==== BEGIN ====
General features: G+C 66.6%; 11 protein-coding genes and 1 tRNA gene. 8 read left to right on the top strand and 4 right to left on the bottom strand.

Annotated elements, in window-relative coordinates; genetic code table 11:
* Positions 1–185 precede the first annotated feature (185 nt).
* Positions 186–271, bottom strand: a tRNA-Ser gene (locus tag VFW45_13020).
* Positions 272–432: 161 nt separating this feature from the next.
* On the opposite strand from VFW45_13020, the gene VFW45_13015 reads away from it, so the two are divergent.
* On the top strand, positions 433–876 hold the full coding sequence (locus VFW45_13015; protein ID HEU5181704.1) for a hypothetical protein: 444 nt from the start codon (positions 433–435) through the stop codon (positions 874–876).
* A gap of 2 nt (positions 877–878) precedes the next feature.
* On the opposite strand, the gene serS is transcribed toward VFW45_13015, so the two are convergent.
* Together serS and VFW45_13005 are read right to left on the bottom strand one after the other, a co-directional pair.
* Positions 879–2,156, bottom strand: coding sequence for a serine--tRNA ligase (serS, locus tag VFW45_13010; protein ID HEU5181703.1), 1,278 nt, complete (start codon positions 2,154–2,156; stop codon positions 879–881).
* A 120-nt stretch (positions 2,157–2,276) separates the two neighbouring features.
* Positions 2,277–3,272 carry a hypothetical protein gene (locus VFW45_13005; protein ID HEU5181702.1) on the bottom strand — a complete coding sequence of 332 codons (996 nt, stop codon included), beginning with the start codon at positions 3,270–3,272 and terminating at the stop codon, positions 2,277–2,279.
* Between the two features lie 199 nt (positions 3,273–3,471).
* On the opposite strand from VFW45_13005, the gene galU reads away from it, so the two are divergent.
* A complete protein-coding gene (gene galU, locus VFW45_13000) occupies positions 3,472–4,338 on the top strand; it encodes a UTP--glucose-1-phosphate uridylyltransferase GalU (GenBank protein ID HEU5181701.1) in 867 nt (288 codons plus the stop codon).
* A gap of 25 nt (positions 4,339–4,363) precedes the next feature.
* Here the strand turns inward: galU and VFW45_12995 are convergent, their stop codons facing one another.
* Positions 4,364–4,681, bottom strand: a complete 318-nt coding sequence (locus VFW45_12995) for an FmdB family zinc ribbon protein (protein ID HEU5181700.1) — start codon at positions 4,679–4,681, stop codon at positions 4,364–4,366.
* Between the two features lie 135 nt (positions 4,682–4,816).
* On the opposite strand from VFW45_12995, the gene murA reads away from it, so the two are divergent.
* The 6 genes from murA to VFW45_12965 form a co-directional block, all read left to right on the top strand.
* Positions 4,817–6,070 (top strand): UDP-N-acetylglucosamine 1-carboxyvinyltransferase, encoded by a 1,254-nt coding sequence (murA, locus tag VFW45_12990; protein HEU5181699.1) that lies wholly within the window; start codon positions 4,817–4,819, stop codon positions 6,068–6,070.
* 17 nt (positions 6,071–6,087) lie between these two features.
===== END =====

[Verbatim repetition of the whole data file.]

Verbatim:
General features: G+C 66.6%; 11 protein-coding genes and 1 tRNA gene. 8 read left to right on the top strand and 4 right to left on the bottom strand.

Annotated elements, in window-relative coordinates; genetic code table 11:
* Positions 1–185 precede the first annotated feature (185 nt).
* Positions 186–271, bottom strand: a tRNA-Ser gene (locus tag VFW45_13020).
* Positions 272–432: 161 nt separating this feature from the next.
* On the opposite strand from VFW45_13020, the gene VFW45_13015 reads away from it, so the two are divergent.
* On the top strand, positions 433–876 hold the full coding sequence (locus VFW45_13015; protein ID HEU5181704.1) for a hypothetical protein: 444 nt from the start codon (positions 433–435) through the stop codon (positions 874–876).
* A gap of 2 nt (positions 877–878) precedes the next feature.
* On the opposite strand, the gene serS is transcribed toward VFW45_13015, so the two are convergent.
* Together serS and VFW45_13005 are read right to left on the bottom strand one after the other, a co-directional pair.
* Positions 879–2,156, bottom strand: coding sequence for a serine--tRNA ligase (serS, locus tag VFW45_13010; protein ID HEU5181703.1), 1,278 nt, complete (start codon positions 2,154–2,156; stop codon positions 879–881).
* A 120-nt stretch (positions 2,157–2,276) separates the two neighbouring features.
* Positions 2,277–3,272 carry a hypothetical protein gene (locus VFW45_13005; protein ID HEU5181702.1) on the bottom strand — a complete coding sequence of 332 codons (996 nt, stop codon included), beginning with the start codon at positions 3,270–3,272 and terminating at the stop codon, positions 2,277–2,279.
* Between the two features lie 199 nt (positions 3,273–3,471).
* On the opposite strand from VFW45_13005, the gene galU reads away from it, so the two are divergent.
* A complete protein-coding gene (gene galU, locus VFW45_13000) occupies positions 3,472–4,338 on the top strand; it encodes a UTP--glucose-1-phosphate uridylyltransferase GalU (GenBank protein ID HEU5181701.1) in 867 nt (288 codons plus the stop codon).
* A gap of 25 nt (positions 4,339–4,363) precedes the next feature.
* Here the strand turns inward: galU and VFW45_12995 are convergent, their stop codons facing one another.
* Positions 4,364–4,681, bottom strand: a complete 318-nt coding sequence (locus VFW45_12995) for an FmdB family zinc ribbon protein (protein ID HEU5181700.1) — start codon at positions 4,679–4,681, stop codon at positions 4,364–4,366.
* Between the two features lie 135 nt (positions 4,682–4,816).
* On the opposite strand from VFW45_12995, the gene murA reads away from it, so the two are divergent.
* The 6 genes from murA to VFW45_12965 form a co-directional block, all read left to right on the top strand.
* Positions 4,817–6,070 (top strand): UDP-N-acetylglucosamine 1-carboxyvinyltransferase, encoded by a 1,254-nt coding sequence (murA, locus tag VFW45_12990; protein HEU5181699.1) that lies wholly within the window; start codon positions 4,817–4,819, stop codon positions 6,068–6,070.
* 17 nt (positions 6,071–6,087) lie between these two features.